Tony Blair hasn’t even begun his new role as Mideast peace envoy for the Quartet before the disagreements started to fly about precisely what he was supposed to do. And it doesn’t bode well for Tony. According to the U.S., Tony has a purely technical role to play in encouraging Palestinian nation-building. He will not, I repeat, NOT play any role in political negotiations. Got that? We get this from Condi Rice who wants everyone to know that Tony’s not going to muscle in on her turf:
In his new role as envoy to the Middle East, Tony Blair will be charged with shoring up Palestinian institutions, but not with trying to nail down a peace deal between Israelis and Palestinians because Condoleezza Rice, the secretary of state, is handling that job herself, administration officials said Wednesday.
And a bang-up job she’s doing I might add. At least she’s gotten Abbas and Olmert to agree to meet biweekly in principle. And they also have learned how to sing “working toward a political horizon” in lovely two-part harmony. Other than that, I can’t figure out what she’s been doing with her time in the Israel-Palestine region.
Helene Cooper quotes Aaron David Miller on the problematics of Blair’s appointment and Miller is right on the money:
Some Middle East analysts said Wednesday that such a narrow mandate would hamper Mr. Blair’s chances for success.
Indeed, the lack of a link between final status talks and the building of Palestinian institutions is the crux of why previous attempts have been unsuccessful, those analysts say.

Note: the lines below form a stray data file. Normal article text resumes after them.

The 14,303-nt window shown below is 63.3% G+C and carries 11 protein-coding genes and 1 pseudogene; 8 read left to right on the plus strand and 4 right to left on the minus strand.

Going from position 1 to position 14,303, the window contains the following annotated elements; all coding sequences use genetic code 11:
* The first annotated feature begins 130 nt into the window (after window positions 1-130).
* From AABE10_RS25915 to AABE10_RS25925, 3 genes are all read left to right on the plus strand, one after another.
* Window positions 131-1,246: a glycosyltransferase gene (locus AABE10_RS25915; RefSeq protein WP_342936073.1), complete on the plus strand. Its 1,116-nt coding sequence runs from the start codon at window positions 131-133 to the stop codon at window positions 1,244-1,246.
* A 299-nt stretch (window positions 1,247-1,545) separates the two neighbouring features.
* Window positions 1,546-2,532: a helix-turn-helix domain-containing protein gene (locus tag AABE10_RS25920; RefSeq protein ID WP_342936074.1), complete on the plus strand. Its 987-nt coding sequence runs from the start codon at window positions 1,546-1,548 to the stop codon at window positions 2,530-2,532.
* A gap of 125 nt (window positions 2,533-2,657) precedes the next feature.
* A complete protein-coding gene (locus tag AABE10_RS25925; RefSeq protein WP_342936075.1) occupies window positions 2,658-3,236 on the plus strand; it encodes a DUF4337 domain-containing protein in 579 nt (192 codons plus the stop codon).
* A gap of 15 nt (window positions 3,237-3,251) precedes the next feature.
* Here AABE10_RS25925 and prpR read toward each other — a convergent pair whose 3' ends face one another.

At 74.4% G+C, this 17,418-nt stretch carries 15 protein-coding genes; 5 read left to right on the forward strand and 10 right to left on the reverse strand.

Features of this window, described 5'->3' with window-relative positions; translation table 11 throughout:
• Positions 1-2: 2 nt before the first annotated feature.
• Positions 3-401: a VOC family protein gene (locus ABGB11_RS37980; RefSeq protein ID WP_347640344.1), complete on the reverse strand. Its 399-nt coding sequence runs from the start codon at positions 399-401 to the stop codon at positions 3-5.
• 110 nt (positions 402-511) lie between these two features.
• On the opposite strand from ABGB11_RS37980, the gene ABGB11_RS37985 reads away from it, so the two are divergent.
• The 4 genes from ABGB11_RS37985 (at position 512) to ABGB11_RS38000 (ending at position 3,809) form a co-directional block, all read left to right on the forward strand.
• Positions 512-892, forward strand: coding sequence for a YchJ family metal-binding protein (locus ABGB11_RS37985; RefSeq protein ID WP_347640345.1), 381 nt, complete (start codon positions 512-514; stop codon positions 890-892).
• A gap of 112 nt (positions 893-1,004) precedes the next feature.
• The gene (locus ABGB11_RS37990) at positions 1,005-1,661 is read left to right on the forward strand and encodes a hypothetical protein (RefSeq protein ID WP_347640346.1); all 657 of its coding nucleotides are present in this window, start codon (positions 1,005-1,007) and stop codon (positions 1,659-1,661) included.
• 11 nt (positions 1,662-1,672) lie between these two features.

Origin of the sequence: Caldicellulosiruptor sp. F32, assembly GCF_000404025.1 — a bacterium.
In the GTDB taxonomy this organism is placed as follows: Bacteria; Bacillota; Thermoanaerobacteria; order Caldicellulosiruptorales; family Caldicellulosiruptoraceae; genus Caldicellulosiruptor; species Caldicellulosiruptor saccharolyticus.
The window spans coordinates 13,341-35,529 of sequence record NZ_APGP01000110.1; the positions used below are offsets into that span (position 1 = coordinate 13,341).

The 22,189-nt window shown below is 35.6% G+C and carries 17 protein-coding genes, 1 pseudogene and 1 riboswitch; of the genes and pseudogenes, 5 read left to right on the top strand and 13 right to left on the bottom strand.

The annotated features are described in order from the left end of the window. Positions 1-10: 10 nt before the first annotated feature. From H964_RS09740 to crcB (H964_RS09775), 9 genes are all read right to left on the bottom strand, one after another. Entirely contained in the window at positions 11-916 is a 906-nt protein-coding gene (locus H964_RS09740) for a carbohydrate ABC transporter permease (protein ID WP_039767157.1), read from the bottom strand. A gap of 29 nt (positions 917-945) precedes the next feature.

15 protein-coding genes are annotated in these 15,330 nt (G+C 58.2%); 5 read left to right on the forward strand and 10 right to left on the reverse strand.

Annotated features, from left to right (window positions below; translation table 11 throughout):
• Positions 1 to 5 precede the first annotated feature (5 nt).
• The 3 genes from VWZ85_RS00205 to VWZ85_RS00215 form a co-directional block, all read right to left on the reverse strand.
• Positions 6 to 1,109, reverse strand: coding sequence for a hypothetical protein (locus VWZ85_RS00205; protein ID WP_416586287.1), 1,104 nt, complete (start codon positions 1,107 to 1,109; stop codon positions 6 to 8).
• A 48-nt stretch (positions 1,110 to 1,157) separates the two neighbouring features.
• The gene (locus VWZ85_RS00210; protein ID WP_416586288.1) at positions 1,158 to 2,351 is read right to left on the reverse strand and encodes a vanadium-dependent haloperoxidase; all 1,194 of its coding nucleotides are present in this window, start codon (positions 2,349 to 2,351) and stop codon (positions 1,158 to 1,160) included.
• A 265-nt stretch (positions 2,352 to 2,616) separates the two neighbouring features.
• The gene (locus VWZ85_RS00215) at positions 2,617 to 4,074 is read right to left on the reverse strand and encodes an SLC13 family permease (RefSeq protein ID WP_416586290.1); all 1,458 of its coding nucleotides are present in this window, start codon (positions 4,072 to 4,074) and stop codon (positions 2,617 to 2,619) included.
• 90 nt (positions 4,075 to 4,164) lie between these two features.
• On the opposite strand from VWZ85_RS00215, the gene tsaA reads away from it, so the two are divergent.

“Unless he has the authority to deal with the Israelis on the issue of movement and lifting of barriers, he’s not going to get very far,” said Aaron David Miller, a scholar at the Woodrow Wilson Center who was a senior adviser for Arab-Israeli relations at the State Department under the last three presidents.
“If this is a variation of the Jim Wolfensohn portfolio, where you have a very smart guy who is thrown at the economics of the Palestinian issue, but without the authority to help change the situation on the ground, then this isn’t going to work,” Mr. Miller said.
If the following quotation is accurate (and I wouldn’t credit anything anyone in this Administration says especially when it is spoken anonymously) then Blair just hasn’t “gotten” how hopelessly toothless is the structure of the position he’s accepted:
A senior Bush administration official maintained that Mr. Blair did not press American officials to allow him to take on the final status issues. “That was not a source of conflict,” the official said. He asked that his name not be used because he was not authorized to speak publicly on the issue.
And if this report in Haaretz is accurate and current, then Tony has some rough-sledding ahead:
The Quartet representatives were unable yesterday to reach agreement on the mandate for outgoing British Prime Minister Tony Blair when he takes up his new post as the Quartet’s special envoy for the Middle East peace process. UN representative Michael Williams, Russian Deputy Foreign Minister Sergei Yakovlev, European Union representative Mark Otte and U.S. assistant secretary of state David Welch met yesterday for three hours in Jerusalem, mostly focusing on the Blair appointment. Officials in Jerusalem said there were disagreements between the U.S. and the UN, which approve of the appointment, and Russia and the EU, who object.
This is tantamount to an employer hiring someone before they’ve fully agreed on what his job description is supposed to be. But not to worry, Tony’s served as Bush’s trusted poodle for so long I’m sure he won’t stray from the script and actually try to do anything terribly substantive that might step on Condi’s toes.